Maine No Closer to Easing Travel Restrictions on Massachusetts. Here's Why

New Hampshire and Vermont have been exempted from the requirements since late June

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Public health officials in Maine are continuing to monitor the spread of coronavirus in other states, and they are no closer to easing travel restrictions put in place because of the virus.

Maine requires travelers from other states to produce a negative coronavirus test or quarantine for two weeks. It exempted New Hampshire and Vermont from those requirements in late June, and added Connecticut, New York and New Jersey to the exempt list in early July.

Maine Center for Disease Control and Prevention director Nirav Shah said Tuesday the state recently reviewed case statistics in other states and “didn’t see anything that prompted us to move any states into the ‘can visit without negative test’ category.”

That means the travel restrictions still apply to Massachusetts, which sends droves over tourists to Maine every summer and fall. But Shah said the number of new cases per million in Massachusetts was 769, which was more than three times the number in Maine. The number in Rhode Island was even higher, he said.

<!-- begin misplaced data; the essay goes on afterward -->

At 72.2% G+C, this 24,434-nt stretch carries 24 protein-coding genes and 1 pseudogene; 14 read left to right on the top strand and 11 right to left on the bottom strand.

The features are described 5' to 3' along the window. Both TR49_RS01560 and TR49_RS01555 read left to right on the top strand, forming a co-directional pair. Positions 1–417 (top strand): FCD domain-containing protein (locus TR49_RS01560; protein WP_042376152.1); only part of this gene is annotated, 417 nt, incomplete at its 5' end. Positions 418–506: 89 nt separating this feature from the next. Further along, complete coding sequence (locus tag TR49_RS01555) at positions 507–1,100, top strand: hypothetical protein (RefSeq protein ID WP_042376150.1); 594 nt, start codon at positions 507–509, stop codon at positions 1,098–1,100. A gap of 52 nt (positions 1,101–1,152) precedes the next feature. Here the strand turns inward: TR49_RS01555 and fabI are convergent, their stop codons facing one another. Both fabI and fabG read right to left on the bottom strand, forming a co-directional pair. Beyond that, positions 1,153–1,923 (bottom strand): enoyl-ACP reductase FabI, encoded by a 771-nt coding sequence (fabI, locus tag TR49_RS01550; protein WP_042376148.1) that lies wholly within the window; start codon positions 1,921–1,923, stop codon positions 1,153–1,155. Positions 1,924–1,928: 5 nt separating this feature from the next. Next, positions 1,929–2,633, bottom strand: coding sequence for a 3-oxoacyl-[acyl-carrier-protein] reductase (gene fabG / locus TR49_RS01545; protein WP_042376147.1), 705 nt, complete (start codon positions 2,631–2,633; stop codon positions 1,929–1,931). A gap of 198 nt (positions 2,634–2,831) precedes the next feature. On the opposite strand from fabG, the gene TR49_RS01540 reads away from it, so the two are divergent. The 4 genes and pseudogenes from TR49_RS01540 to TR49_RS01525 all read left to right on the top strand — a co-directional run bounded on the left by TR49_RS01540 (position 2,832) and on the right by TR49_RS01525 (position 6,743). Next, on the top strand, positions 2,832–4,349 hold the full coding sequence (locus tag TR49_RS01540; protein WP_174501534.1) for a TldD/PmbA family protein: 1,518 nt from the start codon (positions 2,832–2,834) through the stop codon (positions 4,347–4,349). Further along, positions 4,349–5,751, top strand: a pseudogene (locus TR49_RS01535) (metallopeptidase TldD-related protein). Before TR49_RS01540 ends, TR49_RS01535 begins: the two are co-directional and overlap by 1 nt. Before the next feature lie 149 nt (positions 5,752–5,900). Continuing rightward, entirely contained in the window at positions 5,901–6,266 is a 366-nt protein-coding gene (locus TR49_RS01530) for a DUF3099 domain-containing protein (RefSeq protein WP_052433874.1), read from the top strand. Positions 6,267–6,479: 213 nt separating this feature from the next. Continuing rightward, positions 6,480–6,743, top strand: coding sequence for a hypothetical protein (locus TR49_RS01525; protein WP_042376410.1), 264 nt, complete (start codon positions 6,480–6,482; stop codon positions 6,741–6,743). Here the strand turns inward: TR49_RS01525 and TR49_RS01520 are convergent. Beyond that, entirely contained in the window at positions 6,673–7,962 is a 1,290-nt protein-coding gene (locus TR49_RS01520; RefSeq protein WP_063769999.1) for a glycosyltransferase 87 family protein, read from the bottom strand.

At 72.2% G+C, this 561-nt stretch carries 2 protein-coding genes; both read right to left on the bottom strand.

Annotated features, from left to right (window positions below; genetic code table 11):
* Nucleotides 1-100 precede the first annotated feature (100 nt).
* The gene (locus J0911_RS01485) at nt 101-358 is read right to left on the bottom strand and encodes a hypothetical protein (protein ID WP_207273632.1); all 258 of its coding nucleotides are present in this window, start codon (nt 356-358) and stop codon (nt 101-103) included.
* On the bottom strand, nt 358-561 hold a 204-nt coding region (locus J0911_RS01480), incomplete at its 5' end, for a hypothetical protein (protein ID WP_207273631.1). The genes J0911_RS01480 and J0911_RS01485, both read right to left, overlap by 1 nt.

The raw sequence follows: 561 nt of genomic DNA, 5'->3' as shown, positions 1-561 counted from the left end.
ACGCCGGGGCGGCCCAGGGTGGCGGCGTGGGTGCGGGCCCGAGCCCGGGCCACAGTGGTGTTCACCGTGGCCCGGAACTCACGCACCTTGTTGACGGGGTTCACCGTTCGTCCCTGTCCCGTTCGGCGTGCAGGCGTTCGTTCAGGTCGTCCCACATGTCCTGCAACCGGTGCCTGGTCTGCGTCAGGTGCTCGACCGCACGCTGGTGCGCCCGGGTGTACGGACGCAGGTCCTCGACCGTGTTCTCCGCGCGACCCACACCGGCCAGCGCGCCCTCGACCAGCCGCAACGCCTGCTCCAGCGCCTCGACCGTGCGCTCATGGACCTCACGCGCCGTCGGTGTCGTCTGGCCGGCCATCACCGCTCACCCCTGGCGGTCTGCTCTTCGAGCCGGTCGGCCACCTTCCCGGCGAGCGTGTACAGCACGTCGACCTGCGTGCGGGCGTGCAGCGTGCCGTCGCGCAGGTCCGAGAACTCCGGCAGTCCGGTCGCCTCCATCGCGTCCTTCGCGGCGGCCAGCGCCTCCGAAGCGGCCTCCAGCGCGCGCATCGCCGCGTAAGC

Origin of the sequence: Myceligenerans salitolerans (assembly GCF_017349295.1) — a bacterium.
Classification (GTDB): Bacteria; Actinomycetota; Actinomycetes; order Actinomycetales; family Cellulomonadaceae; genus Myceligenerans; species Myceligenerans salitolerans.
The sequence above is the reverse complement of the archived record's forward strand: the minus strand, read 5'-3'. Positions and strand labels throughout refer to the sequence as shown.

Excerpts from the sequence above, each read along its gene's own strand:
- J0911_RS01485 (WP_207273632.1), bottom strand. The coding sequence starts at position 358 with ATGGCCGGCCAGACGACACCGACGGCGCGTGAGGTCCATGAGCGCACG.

Shah said it’s possible the state could ease travel restrictions on states outside the Northeast, but they would have to meet Maine’s strict criteria for containment of the virus.

Massachusetts Gov. Charlie Baker seemed somewhat exasperated when asked about the situation at his Wednesday press conference.

"I know!" he exclaimed, when asked about the state's inclusion on Maine's list.

"According to federal data, we had the second lowest positive test rate in the country, and we are in the top five or six or seven in terms of our daily cases per capita," Baker said. "I would think that would make us a perfectly appropriate candidate to get off the no fly zone in Maine, but for whatever reason it's not going to happen."

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